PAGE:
Propagating solutions to Maxwell’s equations in classical electromagnetism and real photons in quantum electrodynamics. A superset of thermal-radiation.

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Why does a dielectric have a frequency dependent resistivity?

This question has come about because of my discussion with Steve B in the link below. Related: Why is glass much more transparent than water? For conductors, I can clearly see how resistivity ...
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123 views

How does a radiometric infrared camera estimate an objects temperature?

Say we have an infrared camera which measures some amount of radiation, in a spectral bandwidth which is given, between wavelength $\lambda_1$ and $\lambda_2$ from a perfect black body. How is it ...
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What do you call this “asymmetric polarization”?

I am considering this unusual polarization of EM waves: which travels in the x-direction and has magnetic and electric fields as shown. This can be produced by non-oscillatory currents. What name ...
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Why don't electrons return to their ground state immediately after photoexcitation? [duplicate]

In terms of photoluminescence, why don't the electrons, which have been excited by photons earlier, immediately fall down to their ground state and reemit a photon? In other words, why does ...
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What does an electromagnetic wave look like at a fixed moment in time?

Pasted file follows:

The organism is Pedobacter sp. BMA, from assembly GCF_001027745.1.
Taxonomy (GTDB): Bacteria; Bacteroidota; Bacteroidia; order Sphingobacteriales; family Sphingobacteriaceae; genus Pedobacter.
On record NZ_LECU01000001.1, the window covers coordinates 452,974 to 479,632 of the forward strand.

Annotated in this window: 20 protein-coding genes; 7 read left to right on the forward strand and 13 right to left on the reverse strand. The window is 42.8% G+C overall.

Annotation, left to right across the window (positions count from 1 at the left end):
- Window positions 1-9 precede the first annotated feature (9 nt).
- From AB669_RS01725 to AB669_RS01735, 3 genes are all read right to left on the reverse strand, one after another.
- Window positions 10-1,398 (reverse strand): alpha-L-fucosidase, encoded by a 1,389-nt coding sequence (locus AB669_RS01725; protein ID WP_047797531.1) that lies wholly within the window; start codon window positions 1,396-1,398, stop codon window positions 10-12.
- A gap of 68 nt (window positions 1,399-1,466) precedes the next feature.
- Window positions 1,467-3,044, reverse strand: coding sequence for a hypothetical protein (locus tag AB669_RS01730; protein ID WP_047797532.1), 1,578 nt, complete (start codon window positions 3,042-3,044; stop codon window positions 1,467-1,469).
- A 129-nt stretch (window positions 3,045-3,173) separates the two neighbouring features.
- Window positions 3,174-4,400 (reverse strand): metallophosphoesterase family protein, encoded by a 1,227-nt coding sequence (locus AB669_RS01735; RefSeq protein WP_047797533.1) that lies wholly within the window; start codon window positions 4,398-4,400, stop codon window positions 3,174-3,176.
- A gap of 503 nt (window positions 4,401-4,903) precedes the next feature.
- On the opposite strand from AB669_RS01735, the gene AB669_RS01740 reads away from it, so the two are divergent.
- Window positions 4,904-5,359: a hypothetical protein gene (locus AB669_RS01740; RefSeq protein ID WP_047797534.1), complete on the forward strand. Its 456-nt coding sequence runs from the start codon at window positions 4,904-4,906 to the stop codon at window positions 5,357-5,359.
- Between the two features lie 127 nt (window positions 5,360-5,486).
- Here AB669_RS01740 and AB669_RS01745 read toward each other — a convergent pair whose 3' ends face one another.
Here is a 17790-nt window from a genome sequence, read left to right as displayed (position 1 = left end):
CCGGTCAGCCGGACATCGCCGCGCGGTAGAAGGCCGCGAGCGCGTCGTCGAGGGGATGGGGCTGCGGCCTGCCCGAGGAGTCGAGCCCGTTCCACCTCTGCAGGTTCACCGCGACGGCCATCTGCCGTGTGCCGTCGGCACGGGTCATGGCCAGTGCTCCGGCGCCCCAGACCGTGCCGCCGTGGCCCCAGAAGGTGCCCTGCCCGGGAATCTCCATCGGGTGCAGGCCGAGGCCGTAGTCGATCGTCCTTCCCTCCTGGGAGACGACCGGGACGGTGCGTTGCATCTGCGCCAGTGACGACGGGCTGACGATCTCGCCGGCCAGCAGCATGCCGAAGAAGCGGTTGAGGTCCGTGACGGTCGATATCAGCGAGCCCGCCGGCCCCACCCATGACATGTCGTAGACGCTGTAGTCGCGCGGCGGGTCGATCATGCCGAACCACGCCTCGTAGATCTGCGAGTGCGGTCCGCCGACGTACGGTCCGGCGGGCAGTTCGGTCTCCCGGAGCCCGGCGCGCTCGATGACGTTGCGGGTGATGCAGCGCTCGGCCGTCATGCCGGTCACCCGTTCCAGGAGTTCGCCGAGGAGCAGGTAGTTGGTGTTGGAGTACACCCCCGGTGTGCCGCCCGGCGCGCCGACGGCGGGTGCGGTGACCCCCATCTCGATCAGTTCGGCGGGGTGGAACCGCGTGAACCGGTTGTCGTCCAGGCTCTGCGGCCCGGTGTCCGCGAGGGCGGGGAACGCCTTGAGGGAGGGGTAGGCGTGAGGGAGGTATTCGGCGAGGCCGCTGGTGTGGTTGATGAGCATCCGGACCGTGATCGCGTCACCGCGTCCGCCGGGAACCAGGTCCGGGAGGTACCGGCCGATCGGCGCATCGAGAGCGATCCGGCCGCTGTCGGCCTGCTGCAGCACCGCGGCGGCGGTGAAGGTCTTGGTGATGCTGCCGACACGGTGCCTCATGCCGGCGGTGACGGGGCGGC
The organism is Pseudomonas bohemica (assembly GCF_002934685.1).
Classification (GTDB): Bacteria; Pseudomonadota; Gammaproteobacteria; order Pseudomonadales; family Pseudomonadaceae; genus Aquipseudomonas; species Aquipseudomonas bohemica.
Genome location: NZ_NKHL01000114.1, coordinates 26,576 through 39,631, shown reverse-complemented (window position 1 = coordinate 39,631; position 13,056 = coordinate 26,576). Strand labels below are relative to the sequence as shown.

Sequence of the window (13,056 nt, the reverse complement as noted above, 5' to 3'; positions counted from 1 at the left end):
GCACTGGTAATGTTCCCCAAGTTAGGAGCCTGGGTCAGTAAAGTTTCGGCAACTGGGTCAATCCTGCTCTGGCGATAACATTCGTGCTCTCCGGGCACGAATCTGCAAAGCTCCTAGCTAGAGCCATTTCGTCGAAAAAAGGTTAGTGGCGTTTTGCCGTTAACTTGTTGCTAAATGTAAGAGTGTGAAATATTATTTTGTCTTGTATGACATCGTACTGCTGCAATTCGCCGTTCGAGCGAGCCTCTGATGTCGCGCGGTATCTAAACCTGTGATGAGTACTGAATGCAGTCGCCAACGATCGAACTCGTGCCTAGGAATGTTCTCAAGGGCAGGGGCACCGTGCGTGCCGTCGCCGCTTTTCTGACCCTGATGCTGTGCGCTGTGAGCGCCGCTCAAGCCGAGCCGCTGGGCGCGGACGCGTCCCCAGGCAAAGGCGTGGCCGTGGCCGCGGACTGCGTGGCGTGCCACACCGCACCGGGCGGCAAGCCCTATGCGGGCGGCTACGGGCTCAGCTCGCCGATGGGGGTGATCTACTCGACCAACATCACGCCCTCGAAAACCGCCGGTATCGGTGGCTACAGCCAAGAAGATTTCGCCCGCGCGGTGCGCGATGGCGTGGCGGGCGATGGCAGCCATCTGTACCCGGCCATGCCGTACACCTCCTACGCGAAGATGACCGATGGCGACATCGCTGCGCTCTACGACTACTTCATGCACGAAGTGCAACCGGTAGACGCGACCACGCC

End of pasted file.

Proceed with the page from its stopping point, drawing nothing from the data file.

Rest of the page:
I am curious what the electric and magnetic field's of light look like when time is stopped. A "photograph" or illustration/description of these fields at a moment in time is what I desire. Also, ...
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Energy in Electromagnetic Waves

Looking at diagrams of Electromagnetic Waves, it would appear to me that at certain times the waves have zero amplitude, and consequently zero energy. Indeed, substituting in the sinusoidal terms into ...
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239 views

Why doesn't an electromagnetic wave violate conservation of energy?

I'm starting to study electromagnetic waves and as i understand, an electromagnetic wave projects a varying electric field. This electric field can in turn give forces of repulsion/attractions to the ...
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Is there any example where electric and magnetic fields are not perpendicular?

Perpendicular electric and magnetic field creates light or other electromagnetic waves. Is it a necessary property to have a perpendicular fields? If not what would happen when the fields are not ...
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179 views

Proof that electric and magnetic fields in a EM wave are perpendicular

Is there a general proof, that for electromagnetic waves the magnetic and electric fields are perpendicular? The only ones I can find only focus on plane waves.
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Why does NASA use gold foil on equipment and gold-coated visors?